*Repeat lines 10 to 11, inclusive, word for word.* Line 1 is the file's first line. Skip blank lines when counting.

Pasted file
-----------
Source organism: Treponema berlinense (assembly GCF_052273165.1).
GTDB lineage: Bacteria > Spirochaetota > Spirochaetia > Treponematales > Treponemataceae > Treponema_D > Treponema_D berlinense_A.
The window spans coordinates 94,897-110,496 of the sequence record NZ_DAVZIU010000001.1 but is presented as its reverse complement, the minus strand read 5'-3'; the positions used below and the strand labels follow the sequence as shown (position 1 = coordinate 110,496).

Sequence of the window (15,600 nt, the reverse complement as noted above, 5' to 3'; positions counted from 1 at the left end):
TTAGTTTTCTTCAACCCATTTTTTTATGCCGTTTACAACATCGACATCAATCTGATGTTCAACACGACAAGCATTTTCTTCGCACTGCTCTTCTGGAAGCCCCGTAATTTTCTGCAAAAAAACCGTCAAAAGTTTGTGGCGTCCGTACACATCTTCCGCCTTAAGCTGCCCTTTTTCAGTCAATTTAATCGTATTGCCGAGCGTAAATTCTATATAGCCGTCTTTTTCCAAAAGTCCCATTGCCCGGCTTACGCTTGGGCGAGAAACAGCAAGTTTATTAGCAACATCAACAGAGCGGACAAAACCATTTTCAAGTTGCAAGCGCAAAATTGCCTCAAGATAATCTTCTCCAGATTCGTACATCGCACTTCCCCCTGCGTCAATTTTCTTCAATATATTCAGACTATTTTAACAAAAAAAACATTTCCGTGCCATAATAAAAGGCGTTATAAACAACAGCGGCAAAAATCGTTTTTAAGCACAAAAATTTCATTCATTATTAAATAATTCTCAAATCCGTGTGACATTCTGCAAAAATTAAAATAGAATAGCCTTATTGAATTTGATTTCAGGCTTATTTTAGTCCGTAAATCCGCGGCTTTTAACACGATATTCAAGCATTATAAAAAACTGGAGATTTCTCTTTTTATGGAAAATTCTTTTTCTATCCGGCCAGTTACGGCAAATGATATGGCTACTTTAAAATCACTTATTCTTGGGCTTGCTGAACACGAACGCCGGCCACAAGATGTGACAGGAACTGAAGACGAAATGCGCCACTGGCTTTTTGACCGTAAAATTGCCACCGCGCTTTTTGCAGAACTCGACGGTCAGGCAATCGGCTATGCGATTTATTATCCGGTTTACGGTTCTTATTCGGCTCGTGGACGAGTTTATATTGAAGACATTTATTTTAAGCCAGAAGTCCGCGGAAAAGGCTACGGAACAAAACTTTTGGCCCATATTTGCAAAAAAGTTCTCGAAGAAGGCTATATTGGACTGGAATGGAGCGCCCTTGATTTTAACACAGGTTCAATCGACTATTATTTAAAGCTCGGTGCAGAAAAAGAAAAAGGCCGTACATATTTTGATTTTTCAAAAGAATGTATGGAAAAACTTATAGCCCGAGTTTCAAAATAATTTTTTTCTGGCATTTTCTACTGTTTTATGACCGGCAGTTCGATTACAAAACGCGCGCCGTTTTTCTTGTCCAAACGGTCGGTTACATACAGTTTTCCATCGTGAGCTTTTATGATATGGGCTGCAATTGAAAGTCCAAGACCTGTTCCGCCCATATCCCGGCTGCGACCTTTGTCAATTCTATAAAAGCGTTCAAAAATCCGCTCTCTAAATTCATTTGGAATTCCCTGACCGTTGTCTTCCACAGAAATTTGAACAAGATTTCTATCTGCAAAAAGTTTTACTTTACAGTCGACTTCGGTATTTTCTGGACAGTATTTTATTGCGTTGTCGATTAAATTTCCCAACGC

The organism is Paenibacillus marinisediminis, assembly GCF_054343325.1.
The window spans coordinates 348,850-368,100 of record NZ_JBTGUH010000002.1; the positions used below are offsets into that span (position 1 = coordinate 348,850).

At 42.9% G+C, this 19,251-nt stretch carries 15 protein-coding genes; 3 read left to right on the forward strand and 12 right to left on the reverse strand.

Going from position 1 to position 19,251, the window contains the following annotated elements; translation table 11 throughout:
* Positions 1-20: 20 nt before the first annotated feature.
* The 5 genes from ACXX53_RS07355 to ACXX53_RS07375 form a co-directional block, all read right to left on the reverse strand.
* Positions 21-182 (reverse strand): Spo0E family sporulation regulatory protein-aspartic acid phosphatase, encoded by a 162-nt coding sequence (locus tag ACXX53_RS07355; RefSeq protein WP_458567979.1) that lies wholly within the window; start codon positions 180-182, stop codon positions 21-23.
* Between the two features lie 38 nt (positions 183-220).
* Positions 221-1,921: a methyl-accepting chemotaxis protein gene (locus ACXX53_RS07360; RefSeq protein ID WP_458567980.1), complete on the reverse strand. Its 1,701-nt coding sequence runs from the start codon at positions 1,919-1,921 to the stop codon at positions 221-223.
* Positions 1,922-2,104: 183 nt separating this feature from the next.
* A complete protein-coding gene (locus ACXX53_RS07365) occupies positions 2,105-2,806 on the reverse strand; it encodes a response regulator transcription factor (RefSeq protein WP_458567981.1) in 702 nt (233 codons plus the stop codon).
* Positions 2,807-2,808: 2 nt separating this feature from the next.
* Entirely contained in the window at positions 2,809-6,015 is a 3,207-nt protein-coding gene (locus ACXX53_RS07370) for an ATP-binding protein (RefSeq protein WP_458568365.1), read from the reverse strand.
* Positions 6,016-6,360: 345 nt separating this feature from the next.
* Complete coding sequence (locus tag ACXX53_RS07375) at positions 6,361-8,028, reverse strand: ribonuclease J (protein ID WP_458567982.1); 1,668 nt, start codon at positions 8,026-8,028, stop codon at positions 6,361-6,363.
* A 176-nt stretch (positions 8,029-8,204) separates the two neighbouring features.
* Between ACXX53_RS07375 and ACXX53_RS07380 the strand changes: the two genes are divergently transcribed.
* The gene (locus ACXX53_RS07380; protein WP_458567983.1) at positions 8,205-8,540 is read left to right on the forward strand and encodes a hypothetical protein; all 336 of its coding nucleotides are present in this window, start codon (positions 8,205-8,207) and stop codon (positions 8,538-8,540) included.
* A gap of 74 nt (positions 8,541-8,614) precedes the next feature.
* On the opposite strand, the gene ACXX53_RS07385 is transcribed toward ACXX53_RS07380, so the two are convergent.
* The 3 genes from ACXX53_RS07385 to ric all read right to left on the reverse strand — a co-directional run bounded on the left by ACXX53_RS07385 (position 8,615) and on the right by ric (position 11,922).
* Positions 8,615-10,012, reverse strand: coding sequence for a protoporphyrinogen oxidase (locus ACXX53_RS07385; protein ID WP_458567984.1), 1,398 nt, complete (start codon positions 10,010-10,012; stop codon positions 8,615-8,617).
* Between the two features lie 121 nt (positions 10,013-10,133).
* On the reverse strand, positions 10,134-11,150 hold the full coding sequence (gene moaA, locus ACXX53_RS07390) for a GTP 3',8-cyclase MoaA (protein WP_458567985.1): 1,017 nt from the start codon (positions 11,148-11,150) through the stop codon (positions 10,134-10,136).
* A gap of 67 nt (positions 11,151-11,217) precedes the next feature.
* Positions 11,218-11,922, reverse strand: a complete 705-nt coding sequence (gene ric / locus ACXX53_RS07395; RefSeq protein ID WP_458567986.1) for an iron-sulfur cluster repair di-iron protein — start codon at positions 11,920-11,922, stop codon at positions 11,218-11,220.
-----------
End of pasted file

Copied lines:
* Positions 1-20: 20 nt before the first annotated feature.
* The 5 genes from ACXX53_RS07355 to ACXX53_RS07375 form a co-directional block, all read right to left on the reverse strand.